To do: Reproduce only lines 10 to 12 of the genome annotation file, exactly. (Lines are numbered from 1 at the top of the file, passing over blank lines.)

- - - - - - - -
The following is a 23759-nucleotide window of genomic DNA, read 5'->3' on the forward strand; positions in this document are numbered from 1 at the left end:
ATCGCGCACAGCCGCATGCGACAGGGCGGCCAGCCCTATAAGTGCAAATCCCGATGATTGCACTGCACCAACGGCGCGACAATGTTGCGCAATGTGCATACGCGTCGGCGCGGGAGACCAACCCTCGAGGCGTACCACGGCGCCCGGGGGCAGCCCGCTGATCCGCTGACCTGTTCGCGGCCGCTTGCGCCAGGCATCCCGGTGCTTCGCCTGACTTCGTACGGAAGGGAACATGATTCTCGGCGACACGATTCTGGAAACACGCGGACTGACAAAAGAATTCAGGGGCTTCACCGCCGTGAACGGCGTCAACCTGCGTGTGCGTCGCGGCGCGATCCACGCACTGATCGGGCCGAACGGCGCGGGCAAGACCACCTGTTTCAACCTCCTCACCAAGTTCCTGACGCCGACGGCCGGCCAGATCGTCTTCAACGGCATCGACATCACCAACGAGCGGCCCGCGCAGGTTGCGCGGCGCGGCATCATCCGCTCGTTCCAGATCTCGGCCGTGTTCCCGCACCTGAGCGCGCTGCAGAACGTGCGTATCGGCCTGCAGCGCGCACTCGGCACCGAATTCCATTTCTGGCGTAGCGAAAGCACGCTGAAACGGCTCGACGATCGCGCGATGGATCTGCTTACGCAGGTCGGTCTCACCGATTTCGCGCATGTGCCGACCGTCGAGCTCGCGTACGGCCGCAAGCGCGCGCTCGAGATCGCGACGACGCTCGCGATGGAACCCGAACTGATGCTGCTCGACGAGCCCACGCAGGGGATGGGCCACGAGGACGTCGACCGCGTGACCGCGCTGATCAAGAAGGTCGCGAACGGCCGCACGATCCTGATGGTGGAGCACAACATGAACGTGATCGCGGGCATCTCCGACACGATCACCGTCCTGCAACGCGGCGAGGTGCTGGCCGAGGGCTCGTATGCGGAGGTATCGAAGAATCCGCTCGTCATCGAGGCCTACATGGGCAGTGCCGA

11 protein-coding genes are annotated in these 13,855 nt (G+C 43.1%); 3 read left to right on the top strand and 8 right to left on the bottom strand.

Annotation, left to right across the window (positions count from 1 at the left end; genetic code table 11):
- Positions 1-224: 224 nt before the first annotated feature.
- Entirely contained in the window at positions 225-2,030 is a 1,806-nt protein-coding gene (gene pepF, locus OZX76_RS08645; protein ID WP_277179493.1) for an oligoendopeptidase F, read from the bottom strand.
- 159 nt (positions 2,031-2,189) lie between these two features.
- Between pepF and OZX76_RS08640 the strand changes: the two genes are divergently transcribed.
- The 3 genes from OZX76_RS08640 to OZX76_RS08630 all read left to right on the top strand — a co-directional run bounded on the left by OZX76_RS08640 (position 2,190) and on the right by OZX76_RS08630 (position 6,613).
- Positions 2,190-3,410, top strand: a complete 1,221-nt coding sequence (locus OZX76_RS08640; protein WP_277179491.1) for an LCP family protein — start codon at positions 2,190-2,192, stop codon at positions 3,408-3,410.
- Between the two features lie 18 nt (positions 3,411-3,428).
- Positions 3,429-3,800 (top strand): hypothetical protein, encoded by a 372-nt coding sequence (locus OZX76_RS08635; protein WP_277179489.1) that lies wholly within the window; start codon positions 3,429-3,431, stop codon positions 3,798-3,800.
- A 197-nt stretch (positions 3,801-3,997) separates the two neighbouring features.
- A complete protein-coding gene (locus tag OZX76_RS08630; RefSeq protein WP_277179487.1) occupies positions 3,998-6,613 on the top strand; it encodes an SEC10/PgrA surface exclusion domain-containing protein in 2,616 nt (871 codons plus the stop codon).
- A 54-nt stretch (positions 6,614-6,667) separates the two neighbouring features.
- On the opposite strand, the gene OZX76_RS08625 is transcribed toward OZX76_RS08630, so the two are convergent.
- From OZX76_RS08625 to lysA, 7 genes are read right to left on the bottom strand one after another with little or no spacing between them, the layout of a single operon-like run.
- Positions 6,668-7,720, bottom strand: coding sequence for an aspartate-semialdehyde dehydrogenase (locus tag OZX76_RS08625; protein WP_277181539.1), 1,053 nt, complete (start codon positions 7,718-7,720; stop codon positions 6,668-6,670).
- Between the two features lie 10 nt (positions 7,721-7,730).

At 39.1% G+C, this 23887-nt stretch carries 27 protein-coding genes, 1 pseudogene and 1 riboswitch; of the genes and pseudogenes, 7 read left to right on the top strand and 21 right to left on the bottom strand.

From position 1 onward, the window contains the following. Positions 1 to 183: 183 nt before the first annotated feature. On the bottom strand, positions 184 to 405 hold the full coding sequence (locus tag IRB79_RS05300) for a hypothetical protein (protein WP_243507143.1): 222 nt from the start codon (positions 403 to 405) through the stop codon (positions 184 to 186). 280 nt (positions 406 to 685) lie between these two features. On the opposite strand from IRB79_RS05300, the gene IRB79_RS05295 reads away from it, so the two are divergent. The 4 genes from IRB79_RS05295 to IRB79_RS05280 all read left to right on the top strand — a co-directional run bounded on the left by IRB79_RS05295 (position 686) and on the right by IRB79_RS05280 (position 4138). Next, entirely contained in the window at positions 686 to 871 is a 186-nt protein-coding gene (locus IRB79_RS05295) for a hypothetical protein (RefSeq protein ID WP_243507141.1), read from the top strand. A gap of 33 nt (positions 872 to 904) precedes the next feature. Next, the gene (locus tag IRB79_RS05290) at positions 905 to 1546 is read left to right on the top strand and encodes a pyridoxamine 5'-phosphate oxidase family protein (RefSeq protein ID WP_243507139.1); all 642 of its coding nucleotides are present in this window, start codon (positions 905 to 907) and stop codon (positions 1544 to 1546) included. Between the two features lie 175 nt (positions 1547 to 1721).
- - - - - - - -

- Positions 2,190-3,410, top strand: a complete 1,221-nt coding sequence (locus OZX76_RS08640; protein WP_277179491.1) for an LCP family protein — start codon at positions 2,190-2,192, stop codon at positions 3,408-3,410.
- Between the two features lie 18 nt (positions 3,411-3,428).
- Positions 3,429-3,800 (top strand): hypothetical protein, encoded by a 372-nt coding sequence (locus OZX76_RS08635; protein WP_277179489.1) that lies wholly within the window; start codon positions 3,429-3,431, stop codon positions 3,798-3,800.